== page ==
A specialist in precision medicine to treat resistant and metastatic cancers, the Dijon (Côte-d’Or) company Oncodesign Precision Medicine has been using artificial intelligence since 2015.
“We have introduced AI thinking in collaboration with other partners to build a database of cancer patients from the most to the least resistant to treatment in order to build algorithms and work on more effective treatments”explains Philippe Genne, CEO of Oncodesign Precision Medicine.
This approach served as a starting point for a reflection initiated by the biopharmaceutical company and the international pharmaceutical group servant to create a virtual open innovation campus to accelerate and make the drug discovery process more reliable, Drug Discovery, thanks to artificial intelligence: FederAidd.
Gather the actors
Applied AI to the drug discovery process will therefore be at the heart of the activity of the FederAidd virtual campus. The latter aims to interconnect the various players in the medical and artificial intelligence worlds to bring out new projects, experiences and training. Pharmaceutical industries, biotech companies, but also hospitals and universities will exchange with research institutes, start-ups and other companies operating in the world of technology.
“Oncology has a bit of a head start in the analysis of pathologies with artificial intelligence and we want to extend this practice.” Faced with the long research process to find molecules capable of blocking the proteins responsible for the disease and obtaining drug candidates, the technology could analyze the data faster while providing more reliability with more effective molecules.
“We objectively analyze the data and we go faster in the conclusions but we must have access to this field of technological competence.” To contribute to this, FederAidd intends to bring together the key players in the major AI pools, whether in France, Canada, the UNITED STATES or elsewhere.
AI to reduce costs
Expensive and random, the Drug Discovery process does not always lead to a drug. “Of ten projects initiated, there is often only one that works. The laboratories make investments without having the guarantee of a return. Artificial intelligence will make the process more reliable to achieve a success rate of approximately one out of two and thus rationalize the investment.” Philippe Genne hopes that the price of drugs will be reduced in turn. “We will be able to weed out the bad molecules earlier to identify and develop the best ones.”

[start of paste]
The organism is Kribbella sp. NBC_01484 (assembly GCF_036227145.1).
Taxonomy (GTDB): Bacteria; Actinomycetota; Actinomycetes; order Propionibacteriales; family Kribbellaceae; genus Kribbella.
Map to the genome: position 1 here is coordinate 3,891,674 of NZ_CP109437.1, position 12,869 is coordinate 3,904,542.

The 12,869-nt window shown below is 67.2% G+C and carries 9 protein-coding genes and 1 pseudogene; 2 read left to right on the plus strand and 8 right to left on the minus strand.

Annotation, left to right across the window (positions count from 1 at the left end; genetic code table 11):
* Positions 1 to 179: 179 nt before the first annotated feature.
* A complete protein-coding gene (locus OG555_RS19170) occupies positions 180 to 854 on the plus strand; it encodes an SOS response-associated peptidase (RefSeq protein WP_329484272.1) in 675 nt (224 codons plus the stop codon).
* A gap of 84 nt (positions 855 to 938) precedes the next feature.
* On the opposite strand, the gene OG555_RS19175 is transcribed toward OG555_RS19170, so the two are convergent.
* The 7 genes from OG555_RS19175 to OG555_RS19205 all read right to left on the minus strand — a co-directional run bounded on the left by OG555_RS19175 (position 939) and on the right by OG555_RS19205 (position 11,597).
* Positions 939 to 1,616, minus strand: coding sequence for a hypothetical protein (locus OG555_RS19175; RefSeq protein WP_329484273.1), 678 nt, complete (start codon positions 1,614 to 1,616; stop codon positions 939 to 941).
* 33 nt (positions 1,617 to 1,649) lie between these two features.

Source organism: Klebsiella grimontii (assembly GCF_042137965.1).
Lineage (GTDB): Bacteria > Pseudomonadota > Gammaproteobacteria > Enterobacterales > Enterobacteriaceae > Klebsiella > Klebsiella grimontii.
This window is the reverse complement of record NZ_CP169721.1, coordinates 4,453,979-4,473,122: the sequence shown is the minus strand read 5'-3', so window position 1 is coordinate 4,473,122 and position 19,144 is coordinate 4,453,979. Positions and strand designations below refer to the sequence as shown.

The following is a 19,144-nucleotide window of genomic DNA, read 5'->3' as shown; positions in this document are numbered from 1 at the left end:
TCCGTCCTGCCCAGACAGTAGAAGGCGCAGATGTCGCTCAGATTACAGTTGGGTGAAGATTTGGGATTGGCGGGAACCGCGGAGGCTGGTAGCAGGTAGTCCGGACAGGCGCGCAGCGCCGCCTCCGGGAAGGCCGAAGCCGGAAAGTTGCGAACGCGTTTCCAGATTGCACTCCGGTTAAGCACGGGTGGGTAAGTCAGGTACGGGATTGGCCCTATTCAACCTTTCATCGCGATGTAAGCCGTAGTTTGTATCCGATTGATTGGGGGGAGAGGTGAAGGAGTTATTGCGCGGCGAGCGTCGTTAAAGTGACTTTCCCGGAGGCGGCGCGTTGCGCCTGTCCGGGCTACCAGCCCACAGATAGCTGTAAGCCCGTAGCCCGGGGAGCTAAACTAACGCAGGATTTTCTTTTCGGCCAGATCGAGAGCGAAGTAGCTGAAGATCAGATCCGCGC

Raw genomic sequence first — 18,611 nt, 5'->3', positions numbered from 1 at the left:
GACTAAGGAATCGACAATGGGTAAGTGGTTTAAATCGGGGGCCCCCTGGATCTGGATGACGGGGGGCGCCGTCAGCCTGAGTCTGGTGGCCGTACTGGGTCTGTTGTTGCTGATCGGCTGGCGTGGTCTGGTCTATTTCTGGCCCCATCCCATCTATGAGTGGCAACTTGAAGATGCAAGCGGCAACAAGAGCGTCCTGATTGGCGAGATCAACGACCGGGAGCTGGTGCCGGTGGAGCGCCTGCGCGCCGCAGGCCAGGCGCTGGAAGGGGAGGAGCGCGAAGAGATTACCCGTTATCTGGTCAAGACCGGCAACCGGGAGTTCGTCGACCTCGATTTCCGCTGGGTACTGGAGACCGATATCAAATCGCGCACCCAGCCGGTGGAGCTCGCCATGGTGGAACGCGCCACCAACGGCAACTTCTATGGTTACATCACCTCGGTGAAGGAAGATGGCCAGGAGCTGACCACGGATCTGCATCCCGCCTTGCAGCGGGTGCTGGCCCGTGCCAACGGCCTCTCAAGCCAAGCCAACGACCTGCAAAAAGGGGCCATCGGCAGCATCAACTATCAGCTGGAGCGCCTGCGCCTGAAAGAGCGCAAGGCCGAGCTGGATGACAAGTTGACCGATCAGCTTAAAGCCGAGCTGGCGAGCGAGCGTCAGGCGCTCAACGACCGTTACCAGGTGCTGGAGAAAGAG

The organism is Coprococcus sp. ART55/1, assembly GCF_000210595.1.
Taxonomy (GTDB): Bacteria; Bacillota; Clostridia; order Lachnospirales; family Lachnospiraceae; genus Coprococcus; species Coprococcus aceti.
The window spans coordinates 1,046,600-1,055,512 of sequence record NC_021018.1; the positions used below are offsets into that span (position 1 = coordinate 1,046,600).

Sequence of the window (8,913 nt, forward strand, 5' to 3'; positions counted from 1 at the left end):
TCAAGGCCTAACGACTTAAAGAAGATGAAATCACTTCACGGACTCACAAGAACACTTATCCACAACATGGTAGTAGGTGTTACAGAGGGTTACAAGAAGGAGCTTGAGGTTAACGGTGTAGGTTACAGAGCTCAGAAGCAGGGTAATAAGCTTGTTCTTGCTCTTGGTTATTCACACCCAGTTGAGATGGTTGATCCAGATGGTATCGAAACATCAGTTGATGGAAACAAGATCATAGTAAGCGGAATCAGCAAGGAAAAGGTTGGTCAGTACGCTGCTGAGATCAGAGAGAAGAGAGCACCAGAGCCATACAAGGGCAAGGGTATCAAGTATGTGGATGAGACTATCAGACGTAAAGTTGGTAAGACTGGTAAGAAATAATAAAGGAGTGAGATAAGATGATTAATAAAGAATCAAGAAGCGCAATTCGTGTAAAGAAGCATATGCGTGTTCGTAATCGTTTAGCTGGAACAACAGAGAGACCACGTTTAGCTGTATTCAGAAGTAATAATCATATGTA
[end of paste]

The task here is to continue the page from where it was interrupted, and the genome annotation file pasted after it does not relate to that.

AI alongside the patient
Artificial intelligence intervenes very early in precision medicine. “Patients undergo samples, analyses, imaging and from this level, the AI will help the doctor in his diagnosis to adapt a specific treatment to the profile of each patient.”
In the rest of the care pathway, in addition to identifying the proteins responsible for the disease, AI intervenes to structure the molecules and potential drugs but also to optimize them, analyze the pre-clinical data to transpose them to humans. then analyze data from clinical trials. Once on the market, AI becomes a complementary diagnostic tool. A webinar will take place in the first quarter of 2023 to present how FederAidd works and how to join the international virtual campus.
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A virtual campus to reconcile AI and drug research
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